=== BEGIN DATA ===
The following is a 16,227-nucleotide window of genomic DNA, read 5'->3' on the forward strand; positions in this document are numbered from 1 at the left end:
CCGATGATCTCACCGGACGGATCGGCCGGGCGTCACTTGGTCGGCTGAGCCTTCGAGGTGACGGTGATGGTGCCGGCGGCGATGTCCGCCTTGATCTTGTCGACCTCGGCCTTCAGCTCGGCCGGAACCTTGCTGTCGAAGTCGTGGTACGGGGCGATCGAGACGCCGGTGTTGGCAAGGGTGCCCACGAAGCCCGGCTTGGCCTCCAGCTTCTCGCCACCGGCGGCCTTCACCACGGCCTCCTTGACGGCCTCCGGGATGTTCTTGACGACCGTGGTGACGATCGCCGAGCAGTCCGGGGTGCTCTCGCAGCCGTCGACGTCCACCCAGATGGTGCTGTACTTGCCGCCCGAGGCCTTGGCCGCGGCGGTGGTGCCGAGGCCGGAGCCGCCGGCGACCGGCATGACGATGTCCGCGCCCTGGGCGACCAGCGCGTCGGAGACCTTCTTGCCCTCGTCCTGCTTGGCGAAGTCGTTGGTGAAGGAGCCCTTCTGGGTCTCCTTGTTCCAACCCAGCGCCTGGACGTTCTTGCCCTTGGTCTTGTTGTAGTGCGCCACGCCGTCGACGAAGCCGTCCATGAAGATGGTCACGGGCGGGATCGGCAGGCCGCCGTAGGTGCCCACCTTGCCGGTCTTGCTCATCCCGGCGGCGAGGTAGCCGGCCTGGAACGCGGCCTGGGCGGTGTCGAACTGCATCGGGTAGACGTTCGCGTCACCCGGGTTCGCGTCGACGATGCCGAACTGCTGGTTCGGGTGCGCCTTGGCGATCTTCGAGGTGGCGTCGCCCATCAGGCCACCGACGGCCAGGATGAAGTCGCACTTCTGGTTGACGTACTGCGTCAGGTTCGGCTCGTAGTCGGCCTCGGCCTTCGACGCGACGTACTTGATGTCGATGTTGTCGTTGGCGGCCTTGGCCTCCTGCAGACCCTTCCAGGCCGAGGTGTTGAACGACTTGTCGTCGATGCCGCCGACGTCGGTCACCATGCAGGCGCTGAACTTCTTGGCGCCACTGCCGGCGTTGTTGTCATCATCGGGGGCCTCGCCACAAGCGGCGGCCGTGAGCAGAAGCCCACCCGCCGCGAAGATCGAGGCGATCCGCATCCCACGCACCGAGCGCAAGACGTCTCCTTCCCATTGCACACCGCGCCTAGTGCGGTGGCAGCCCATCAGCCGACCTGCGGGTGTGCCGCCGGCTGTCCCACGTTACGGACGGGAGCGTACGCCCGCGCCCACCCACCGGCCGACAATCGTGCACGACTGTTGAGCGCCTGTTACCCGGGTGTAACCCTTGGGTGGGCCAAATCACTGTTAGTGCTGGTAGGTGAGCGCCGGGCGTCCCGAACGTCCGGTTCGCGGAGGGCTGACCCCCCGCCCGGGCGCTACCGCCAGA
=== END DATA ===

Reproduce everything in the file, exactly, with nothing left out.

The following is a 16,227-nucleotide window of genomic DNA, read 5'->3' on the forward strand; positions in this document are numbered from 1 at the left end:
CCGATGATCTCACCGGACGGATCGGCCGGGCGTCACTTGGTCGGCTGAGCCTTCGAGGTGACGGTGATGGTGCCGGCGGCGATGTCCGCCTTGATCTTGTCGACCTCGGCCTTCAGCTCGGCCGGAACCTTGCTGTCGAAGTCGTGGTACGGGGCGATCGAGACGCCGGTGTTGGCAAGGGTGCCCACGAAGCCCGGCTTGGCCTCCAGCTTCTCGCCACCGGCGGCCTTCACCACGGCCTCCTTGACGGCCTCCGGGATGTTCTTGACGACCGTGGTGACGATCGCCGAGCAGTCCGGGGTGCTCTCGCAGCCGTCGACGTCCACCCAGATGGTGCTGTACTTGCCGCCCGAGGCCTTGGCCGCGGCGGTGGTGCCGAGGCCGGAGCCGCCGGCGACCGGCATGACGATGTCCGCGCCCTGGGCGACCAGCGCGTCGGAGACCTTCTTGCCCTCGTCCTGCTTGGCGAAGTCGTTGGTGAAGGAGCCCTTCTGGGTCTCCTTGTTCCAACCCAGCGCCTGGACGTTCTTGCCCTTGGTCTTGTTGTAGTGCGCCACGCCGTCGACGAAGCCGTCCATGAAGATGGTCACGGGCGGGATCGGCAGGCCGCCGTAGGTGCCCACCTTGCCGGTCTTGCTCATCCCGGCGGCGAGGTAGCCGGCCTGGAACGCGGCCTGGGCGGTGTCGAACTGCATCGGGTAGACGTTCGCGTCACCCGGGTTCGCGTCGACGATGCCGAACTGCTGGTTCGGGTGCGCCTTGGCGATCTTCGAGGTGGCGTCGCCCATCAGGCCACCGACGGCCAGGATGAAGTCGCACTTCTGGTTGACGTACTGCGTCAGGTTCGGCTCGTAGTCGGCCTCGGCCTTCGACGCGACGTACTTGATGTCGATGTTGTCGTTGGCGGCCTTGGCCTCCTGCAGACCCTTCCAGGCCGAGGTGTTGAACGACTTGTCGTCGATGCCGCCGACGTCGGTCACCATGCAGGCGCTGAACTTCTTGGCGCCACTGCCGGCGTTGTTGTCATCATCGGGGGCCTCGCCACAAGCGGCGGCCGTGAGCAGAAGCCCACCCGCCGCGAAGATCGAGGCGATCCGCATCCCACGCACCGAGCGCAAGACGTCTCCTTCCCATTGCACACCGCGCCTAGTGCGGTGGCAGCCCATCAGCCGACCTGCGGGTGTGCCGCCGGCTGTCCCACGTTACGGACGGGAGCGTACGCCCGCGCCCACCCACCGGCCGACAATCGTGCACGACTGTTGAGCGCCTGTTACCCGGGTGTAACCCTTGGGTGGGCCAAATCACTGTTAGTGCTGGTAGGTGAGCGCCGGGCGTCCCGAACGTCCGGTTCGCGGAGGGCTGACCCCCCGCCCGGGCGCTACCGCCAGA